According to a recent study it is observed that a molecular marker is linked to prognosis in malignant melanoma. In cancer research today, there is increasing emphasis on looking for molecules specific to that cancer which might aid in monitoring the progression of the disease. Scientists at New York University now report on a molecular marker called HDM2 which appears to be important in tracking melanoma, the most serious form of skin cancer.
They studied a group of 132 patients with various grades of melanoma for many years. Those with high levels of HDM2 had a good prognosis, while those with low levels had a poorer outcome. Levels were not correlated, however, with tumour thickness which is traditionally used for prognosis.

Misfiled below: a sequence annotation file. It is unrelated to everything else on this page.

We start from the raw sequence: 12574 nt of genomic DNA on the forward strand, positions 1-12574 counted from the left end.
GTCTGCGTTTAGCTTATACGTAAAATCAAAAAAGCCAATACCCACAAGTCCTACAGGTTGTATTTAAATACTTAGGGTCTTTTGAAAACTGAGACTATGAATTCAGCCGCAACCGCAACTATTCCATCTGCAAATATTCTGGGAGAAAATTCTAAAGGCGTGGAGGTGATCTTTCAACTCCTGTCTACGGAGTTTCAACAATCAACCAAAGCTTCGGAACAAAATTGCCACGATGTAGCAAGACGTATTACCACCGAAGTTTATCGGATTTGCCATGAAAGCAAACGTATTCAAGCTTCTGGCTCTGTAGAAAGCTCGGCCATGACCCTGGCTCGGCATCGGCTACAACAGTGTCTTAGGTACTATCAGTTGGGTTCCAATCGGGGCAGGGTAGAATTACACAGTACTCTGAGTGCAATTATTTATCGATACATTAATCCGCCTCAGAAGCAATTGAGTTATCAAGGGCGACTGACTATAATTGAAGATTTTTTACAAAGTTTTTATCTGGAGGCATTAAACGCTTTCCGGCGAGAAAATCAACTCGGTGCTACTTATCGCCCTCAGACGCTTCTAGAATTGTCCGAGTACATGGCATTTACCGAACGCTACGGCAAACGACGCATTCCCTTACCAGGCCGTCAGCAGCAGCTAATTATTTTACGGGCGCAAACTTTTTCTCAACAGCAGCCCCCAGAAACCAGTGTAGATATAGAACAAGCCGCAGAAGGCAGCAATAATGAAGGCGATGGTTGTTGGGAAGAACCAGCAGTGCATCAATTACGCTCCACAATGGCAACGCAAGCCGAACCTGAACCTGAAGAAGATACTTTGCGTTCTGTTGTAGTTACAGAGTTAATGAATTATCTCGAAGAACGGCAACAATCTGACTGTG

It's known that HDM2 is involved in one of the pathways of the tumour suppressor gene called p53, which plays a role in many other cancers. However, it is not clear why high levels are linked to a good outcome in melanoma. But its role as a molecular marker may well help doctors to target and refine therapies to the individual patient with melanoma, the researchers say.